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From "Holly, Michael" <>
Subject RE: Questions on DBCP Config
Date Mon, 15 Dec 2003 14:25:46 GMT

Thanks for the info.  The oracle alternative you suggested is good to
know, however, I think I am going to try the 'testWhileIdle' config.  I
am trying to remain db neutral in case I have to get rid of Oracle.

Thanks again


-----Original Message-----
From: Dirk Verbeeck [] 
Sent: Sunday, December 14, 2003 6:11 AM
To: Jakarta Commons Users List
Subject: Re: Questions on DBCP Config

Hi Michael,
see inline

Holly, Michael wrote:
> Hi
> I'm using JDK 1.4.1_06  on Solaris 9.  My application is run on Tomcat

> 4.1.24 and makes connections to a MySQL 3.23.53 db and an Oracle 8i DB

> via the DBCP 1.0.
> I have had excellent performanace using DBCP but on this project I am 
> hitting a snag.  I use the following configuration for my oracle DB 
> connection pool.

config removed

> My problem is that there is a firewall between the DB and my tomcat 
> server.  On the production system firewall connections have 60 min 
> TTL. Right now when I come in the morning and run the page that 
> performs the query to the Oracle DB it hangs. Eventually, the page
times out.
> My questions are:
> 1. Can I utilize a 'testOnBorrow' parameter and a 'testWhileIdle' 
> parameter at the same time?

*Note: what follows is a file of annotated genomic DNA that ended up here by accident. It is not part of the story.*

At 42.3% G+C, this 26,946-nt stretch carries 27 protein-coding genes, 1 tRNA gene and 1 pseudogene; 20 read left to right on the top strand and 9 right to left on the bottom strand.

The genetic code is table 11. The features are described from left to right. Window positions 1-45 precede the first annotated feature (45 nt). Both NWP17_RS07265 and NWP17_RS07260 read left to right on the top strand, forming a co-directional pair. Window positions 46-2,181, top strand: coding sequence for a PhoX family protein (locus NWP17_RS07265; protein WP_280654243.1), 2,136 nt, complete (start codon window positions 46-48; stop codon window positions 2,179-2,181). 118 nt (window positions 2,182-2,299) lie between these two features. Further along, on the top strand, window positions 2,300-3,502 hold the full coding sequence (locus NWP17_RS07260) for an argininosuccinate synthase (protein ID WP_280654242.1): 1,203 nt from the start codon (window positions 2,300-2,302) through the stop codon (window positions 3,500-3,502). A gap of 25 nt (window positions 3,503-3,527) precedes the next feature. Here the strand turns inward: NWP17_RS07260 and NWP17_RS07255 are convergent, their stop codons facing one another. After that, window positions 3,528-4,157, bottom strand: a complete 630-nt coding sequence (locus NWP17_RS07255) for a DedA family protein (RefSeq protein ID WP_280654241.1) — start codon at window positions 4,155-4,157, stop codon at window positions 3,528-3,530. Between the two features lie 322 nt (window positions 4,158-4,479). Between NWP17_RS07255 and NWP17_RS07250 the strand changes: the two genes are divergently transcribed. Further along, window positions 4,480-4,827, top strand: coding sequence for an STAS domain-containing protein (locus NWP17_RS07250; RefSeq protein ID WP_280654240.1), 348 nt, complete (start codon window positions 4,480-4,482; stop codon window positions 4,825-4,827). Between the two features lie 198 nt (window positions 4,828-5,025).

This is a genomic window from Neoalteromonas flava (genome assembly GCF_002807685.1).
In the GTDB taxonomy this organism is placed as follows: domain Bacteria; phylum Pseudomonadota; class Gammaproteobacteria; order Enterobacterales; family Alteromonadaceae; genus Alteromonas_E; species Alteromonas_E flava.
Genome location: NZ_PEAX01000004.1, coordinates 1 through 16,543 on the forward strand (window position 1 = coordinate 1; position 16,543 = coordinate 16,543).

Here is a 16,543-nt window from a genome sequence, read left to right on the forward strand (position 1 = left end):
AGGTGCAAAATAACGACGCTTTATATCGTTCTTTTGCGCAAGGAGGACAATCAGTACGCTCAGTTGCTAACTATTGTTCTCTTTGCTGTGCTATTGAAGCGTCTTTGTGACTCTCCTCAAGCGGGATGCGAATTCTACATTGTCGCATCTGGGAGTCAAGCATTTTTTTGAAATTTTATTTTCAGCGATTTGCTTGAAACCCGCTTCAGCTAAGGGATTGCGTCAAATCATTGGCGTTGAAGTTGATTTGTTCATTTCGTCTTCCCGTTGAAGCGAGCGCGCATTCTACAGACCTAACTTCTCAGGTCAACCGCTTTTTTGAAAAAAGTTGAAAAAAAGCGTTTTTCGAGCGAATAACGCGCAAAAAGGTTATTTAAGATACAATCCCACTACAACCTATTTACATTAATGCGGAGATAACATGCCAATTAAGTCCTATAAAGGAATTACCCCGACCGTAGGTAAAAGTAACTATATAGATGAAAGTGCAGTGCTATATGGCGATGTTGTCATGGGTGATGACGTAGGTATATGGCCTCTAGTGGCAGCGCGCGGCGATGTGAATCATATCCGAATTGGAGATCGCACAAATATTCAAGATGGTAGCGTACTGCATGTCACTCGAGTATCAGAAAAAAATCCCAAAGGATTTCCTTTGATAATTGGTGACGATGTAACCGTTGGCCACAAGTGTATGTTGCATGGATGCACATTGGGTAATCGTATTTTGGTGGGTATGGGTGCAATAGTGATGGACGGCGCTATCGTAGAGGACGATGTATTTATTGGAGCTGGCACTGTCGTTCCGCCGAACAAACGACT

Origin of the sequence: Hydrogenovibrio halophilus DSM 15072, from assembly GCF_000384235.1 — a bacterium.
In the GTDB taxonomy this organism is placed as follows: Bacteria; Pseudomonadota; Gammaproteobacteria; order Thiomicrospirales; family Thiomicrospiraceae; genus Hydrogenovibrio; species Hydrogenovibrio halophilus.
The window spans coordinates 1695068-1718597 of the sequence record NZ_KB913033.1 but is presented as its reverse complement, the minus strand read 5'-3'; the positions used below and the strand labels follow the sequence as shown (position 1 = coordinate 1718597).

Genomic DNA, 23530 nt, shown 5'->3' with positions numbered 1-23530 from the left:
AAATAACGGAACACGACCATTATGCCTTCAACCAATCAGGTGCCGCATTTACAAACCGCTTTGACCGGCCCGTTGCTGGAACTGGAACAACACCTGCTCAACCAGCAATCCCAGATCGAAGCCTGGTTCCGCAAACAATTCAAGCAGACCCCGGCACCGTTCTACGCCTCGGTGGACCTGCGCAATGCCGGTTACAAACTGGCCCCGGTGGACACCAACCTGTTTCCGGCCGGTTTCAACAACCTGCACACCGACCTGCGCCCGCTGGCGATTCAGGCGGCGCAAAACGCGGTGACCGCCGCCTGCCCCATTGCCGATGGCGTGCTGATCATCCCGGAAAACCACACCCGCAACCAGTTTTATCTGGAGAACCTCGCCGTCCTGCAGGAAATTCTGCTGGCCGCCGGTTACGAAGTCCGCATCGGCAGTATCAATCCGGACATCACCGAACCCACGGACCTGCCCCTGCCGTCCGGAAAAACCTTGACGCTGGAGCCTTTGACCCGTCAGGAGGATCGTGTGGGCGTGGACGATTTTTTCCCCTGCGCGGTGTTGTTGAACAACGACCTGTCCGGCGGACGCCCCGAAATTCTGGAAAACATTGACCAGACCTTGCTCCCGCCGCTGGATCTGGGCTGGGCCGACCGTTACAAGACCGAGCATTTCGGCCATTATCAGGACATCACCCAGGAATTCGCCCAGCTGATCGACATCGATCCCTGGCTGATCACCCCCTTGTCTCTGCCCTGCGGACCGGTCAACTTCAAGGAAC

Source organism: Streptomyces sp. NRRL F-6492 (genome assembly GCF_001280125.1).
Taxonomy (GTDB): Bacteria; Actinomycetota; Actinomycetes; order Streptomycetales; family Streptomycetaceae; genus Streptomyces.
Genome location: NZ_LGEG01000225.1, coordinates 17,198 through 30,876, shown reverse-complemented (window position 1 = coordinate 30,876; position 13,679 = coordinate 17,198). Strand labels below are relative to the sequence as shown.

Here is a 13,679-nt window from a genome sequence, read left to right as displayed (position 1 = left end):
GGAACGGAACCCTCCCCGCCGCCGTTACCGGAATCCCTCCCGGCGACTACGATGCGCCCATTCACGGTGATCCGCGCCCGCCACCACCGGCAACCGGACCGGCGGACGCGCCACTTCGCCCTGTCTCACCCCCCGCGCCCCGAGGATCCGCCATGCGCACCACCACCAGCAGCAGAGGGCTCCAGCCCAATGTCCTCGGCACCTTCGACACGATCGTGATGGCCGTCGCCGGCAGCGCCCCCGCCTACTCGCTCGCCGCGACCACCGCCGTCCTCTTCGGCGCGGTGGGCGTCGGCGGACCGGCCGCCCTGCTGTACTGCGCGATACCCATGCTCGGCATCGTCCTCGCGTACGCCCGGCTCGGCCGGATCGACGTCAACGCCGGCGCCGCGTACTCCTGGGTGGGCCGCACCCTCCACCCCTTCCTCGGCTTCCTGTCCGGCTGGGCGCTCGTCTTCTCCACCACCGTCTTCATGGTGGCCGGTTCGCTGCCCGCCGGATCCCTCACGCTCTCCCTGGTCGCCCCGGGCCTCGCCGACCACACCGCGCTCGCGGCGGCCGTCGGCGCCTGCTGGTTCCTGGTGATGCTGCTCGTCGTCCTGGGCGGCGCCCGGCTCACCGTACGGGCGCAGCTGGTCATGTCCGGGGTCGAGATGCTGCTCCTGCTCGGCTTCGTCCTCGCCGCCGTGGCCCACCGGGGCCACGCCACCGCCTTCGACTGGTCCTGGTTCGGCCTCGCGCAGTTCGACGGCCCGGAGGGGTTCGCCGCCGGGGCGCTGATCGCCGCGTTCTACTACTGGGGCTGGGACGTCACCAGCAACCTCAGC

yes, you can combine multiple test* parameters

> 2. Will utitlizing the 'testWhileIdle' and a 
> 'timeBetweenEvictionRunsMillis' = 600000 (10min) and a 
> 'minEvictableIdleTimeMillis' = 1800000 (30 min) solve my problem?
The testWhileIdle alone will solve your problem, the firewall sees the 
test query and will not close the connection.  The 
minEvictableIdleTimeMillis is optional but you have to configure 
timeBetweenEvictionRunsMillis and numTestsPerEvictionRun.

> 3. Could I set the 'MaxIdle' parameter down to 0 so that all 
> connections are eventually dropped from inactivity?
It you set maxIdle=0 then no connection will be allowed to remain idle 
  in the pool. (idle meaning not active, not being used by the 
application). This effectively disables the pooling as all connections 
are closed immediately.

There is also another solution.
You can prevent that your firewall from dropping the connection using 
a oracle technique.
SQL*Net has a parameter which defines time interval to send a probe 
message to identify if the client process is still alive
- SQLNET.EXPIRE_TIME, sqlnet.ora file on the server side. 
SQLNET.EXPIRE_TIME = <your_value>
Set it to something like 30 when your firewall drops connection after 
60 minutes.

We use this in our server environment and it works perfectly.

-- Dirk

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